Offshore field development template to support the West’s energy crisis
Stewart Maxwell, Technical Director at Aquaterra Energy
With Moscow still supplying 40% of the EU’s natural gas, 27% of its oil and 4% of UK gas, the race is on for Europe to find alternative suppliers from resource-rich regions such as West Africa. However, the complexity of new oil and gas projects may exceed the local manufacturing, logistics and installation capabilities in these emerging economies.
We need lean, efficient, innovative offshore engineering methods to help emerging economies scale up production at speed and plug the Russia-sized gap in our supplies.
The race to replace Russian energy
This is an opportunity to turbocharge social and economic development across markets, from West Africa to South America. For example, historical energy trading relations and existing pipelines between Europe and Africa mean the continent is perfectly poised to fill the gap. Yet this will require an unprecedented race for offshore field development in countries where production capacity, training and infrastructure are less developed. Some of these countries may lack the large construction yards, ports and in-country installation equipment needed to construct, carry, and assemble conventional offshore oil and gas platforms.
Lean engineering could fast-track production
We need a revolution in lean engineering that fast-tracks offshore field development and maximises the use of existing and in-country resources in these emerging economies. Lean engineering innovations from mobile offshore production units (MOPUs) to minimum facility platforms could significantly improve the project economics of field developments in regions such as West Africa that have many smaller and shallow water fields. For example, new minimalist, modular designs can be scaled from monopiles for small fields with one or two wells to conductor or jacket supported platforms for extra capacity. These modular, lightweight platforms can be rapidly manufactured, transported and assembled with small yards and minimal facilities.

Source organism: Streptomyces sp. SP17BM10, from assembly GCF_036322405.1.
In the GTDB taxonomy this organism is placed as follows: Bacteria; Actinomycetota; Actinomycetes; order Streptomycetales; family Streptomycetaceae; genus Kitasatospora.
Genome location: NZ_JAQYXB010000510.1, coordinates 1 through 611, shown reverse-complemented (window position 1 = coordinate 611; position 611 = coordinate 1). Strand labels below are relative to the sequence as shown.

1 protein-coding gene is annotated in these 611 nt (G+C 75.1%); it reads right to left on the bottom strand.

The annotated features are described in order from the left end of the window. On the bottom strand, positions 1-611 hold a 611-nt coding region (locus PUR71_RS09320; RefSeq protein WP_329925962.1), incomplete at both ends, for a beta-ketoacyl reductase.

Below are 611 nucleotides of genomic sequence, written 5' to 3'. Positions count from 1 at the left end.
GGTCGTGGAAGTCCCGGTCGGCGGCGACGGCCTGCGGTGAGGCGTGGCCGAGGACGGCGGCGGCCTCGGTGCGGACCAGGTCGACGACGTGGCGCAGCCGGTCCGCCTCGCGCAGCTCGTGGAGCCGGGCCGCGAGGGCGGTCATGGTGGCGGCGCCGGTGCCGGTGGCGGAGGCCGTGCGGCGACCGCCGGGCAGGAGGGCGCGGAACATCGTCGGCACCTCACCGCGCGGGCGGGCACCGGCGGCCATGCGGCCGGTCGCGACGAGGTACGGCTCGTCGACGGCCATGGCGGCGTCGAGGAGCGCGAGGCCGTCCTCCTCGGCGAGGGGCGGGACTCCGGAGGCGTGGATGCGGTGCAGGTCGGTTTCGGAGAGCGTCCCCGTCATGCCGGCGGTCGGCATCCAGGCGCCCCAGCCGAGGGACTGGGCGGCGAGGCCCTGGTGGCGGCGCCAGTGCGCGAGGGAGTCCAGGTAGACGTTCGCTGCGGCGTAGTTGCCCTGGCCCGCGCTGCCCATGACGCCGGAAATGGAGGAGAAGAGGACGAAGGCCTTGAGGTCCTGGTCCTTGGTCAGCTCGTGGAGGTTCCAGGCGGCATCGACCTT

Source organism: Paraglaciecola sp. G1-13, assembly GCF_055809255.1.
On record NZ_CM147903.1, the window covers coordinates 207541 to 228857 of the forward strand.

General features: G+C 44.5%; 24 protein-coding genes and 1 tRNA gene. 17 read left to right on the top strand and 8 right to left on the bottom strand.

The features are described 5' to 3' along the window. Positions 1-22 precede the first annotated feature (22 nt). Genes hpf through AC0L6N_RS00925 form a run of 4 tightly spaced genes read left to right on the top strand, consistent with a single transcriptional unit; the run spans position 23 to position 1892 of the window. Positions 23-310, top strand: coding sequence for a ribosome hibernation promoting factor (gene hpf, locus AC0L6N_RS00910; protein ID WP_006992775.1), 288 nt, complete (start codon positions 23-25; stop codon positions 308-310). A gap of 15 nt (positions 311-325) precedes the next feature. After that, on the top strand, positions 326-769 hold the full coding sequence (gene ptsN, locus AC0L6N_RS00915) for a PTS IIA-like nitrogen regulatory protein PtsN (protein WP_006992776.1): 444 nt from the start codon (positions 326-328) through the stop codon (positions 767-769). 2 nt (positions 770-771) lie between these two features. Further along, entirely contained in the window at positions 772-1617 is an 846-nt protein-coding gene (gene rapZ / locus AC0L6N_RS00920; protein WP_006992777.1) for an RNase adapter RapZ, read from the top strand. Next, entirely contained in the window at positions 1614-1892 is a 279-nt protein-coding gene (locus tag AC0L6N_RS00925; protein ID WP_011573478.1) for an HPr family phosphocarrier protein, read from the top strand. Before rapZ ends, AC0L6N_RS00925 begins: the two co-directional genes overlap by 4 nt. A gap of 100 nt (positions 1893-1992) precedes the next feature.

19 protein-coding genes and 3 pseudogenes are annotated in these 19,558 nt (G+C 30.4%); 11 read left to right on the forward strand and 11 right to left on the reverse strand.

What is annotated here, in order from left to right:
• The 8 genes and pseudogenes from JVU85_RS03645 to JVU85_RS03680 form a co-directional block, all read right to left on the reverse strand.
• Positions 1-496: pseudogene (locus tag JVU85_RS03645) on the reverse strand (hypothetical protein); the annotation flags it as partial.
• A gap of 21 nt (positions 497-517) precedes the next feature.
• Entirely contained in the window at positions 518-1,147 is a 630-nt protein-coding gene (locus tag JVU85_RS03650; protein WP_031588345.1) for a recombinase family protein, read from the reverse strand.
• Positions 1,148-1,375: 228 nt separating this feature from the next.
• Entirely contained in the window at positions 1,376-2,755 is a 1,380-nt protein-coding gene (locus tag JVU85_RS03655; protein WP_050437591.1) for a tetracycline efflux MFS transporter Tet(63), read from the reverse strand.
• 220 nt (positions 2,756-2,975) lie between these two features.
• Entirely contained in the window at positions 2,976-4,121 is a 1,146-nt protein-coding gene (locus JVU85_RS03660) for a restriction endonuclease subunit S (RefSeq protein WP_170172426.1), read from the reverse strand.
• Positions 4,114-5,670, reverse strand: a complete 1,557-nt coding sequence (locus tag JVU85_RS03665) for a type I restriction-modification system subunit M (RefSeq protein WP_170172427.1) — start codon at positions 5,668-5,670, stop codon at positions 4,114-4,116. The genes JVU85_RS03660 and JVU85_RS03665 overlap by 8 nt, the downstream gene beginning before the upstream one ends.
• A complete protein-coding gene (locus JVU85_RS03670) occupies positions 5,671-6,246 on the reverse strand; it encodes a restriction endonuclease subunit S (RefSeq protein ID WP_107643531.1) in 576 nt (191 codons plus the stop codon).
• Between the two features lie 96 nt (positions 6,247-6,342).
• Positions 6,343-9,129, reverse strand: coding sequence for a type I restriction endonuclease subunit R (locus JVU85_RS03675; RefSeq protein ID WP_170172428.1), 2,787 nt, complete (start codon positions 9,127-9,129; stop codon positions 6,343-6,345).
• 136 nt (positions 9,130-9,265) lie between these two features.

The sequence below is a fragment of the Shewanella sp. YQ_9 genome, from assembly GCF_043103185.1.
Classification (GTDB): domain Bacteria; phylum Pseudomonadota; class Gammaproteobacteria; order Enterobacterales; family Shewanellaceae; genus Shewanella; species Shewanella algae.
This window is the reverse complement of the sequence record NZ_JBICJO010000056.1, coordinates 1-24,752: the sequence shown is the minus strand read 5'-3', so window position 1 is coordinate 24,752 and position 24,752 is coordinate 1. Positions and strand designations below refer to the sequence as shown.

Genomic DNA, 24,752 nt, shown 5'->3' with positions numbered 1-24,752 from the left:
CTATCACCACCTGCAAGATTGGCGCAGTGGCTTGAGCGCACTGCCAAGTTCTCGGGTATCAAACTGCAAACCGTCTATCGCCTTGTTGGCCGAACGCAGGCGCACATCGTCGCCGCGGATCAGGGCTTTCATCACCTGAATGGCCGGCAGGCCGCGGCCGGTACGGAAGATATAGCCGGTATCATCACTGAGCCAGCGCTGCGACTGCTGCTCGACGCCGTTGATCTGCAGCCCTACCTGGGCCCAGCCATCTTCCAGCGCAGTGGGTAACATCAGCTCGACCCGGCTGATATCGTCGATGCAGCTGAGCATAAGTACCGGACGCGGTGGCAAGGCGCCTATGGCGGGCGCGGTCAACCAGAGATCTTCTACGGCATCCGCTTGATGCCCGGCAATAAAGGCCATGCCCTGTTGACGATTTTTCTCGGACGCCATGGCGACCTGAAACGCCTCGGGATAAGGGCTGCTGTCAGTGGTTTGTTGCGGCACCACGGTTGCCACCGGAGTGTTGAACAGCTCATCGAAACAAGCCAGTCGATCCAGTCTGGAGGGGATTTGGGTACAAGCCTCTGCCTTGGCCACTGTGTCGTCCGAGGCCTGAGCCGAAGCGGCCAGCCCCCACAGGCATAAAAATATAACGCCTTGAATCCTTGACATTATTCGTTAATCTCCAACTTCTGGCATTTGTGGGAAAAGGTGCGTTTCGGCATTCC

How West Africa is pioneering efficient production
Recent projects to increase gas production in West Africa show how smart offshore platform designs can accelerate production while utilising local resources and content. We worked with a local operator in the Niger Delta harnessing lightweight, low-cost, locally fabricated platforms to allow oil and gas production to start during construction and accelerate time to first oil by six months. It’s now delivering 185 million barrels of oil and 637 billion cubic feet of gas reserves for Nigeria. However, it’s not only larger fields that can reap benefits. Production can even be accelerated in smaller fields where fixed platforms are unviable, through innovations such as installing wellbay modules on the hulls of MOPUs, which removes the need for any platform.
The looming gap in Europe’s energy supply
The energy price crunch and the ongoing Ukraine crisis have spurred an international search for new energy sources. There’s an urgent need for innovations capable of maximising the speed and cost-efficiency of production at new fields in emerging economies, including small, shallow water sites. The key is to create minimalist, modular field development solutions that are designed for in-country fabrication, installation, and maintenance with limited local resources. This could help to efficiently plug the looming gap in Europe’s energy supply and offer a sustainable path to economic progress and energy autonomy for markets across the world.